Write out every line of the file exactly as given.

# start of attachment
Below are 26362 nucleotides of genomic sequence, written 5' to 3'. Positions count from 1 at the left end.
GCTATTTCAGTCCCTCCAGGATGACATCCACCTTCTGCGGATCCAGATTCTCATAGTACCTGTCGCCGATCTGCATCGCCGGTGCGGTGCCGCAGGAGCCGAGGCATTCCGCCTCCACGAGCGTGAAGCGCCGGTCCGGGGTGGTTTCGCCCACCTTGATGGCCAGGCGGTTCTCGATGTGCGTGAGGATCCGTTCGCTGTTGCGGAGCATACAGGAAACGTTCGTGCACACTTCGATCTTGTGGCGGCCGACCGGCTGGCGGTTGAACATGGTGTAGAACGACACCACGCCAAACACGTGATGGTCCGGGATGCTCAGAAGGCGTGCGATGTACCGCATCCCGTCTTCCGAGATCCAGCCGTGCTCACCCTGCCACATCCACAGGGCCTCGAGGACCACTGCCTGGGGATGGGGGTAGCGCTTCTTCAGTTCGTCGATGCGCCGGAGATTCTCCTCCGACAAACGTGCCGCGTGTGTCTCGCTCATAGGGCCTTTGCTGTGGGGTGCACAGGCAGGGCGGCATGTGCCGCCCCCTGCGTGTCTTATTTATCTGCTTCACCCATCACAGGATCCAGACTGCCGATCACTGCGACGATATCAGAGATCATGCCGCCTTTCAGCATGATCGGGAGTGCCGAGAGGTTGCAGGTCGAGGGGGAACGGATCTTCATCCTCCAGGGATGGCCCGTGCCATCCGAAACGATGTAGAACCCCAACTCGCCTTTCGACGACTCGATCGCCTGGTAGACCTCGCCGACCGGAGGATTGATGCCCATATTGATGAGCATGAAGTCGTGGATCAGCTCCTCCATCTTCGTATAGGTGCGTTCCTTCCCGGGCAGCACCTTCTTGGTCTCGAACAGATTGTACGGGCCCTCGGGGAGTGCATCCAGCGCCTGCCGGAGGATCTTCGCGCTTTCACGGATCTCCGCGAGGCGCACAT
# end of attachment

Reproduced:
Below are 26362 nucleotides of genomic sequence, written 5' to 3'. Positions count from 1 at the left end.
GCTATTTCAGTCCCTCCAGGATGACATCCACCTTCTGCGGATCCAGATTCTCATAGTACCTGTCGCCGATCTGCATCGCCGGTGCGGTGCCGCAGGAGCCGAGGCATTCCGCCTCCACGAGCGTGAAGCGCCGGTCCGGGGTGGTTTCGCCCACCTTGATGGCCAGGCGGTTCTCGATGTGCGTGAGGATCCGTTCGCTGTTGCGGAGCATACAGGAAACGTTCGTGCACACTTCGATCTTGTGGCGGCCGACCGGCTGGCGGTTGAACATGGTGTAGAACGACACCACGCCAAACACGTGATGGTCCGGGATGCTCAGAAGGCGTGCGATGTACCGCATCCCGTCTTCCGAGATCCAGCCGTGCTCACCCTGCCACATCCACAGGGCCTCGAGGACCACTGCCTGGGGATGGGGGTAGCGCTTCTTCAGTTCGTCGATGCGCCGGAGATTCTCCTCCGACAAACGTGCCGCGTGTGTCTCGCTCATAGGGCCTTTGCTGTGGGGTGCACAGGCAGGGCGGCATGTGCCGCCCCCTGCGTGTCTTATTTATCTGCTTCACCCATCACAGGATCCAGACTGCCGATCACTGCGACGATATCAGAGATCATGCCGCCTTTCAGCATGATCGGGAGTGCCGAGAGGTTGCAGGTCGAGGGGGAACGGATCTTCATCCTCCAGGGATGGCCCGTGCCATCCGAAACGATGTAGAACCCCAACTCGCCTTTCGACGACTCGATCGCCTGGTAGACCTCGCCGACCGGAGGATTGATGCCCATATTGATGAGCATGAAGTCGTGGATCAGCTCCTCCATCTTCGTATAGGTGCGTTCCTTCCCGGGCAGCACCTTCTTGGTCTCGAACAGATTGTACGGGCCCTCGGGGAGTGCATCCAGCGCCTGCCGGAGGATCTTCGCGCTTTCACGGATCTCCGCGAGGCGCACAT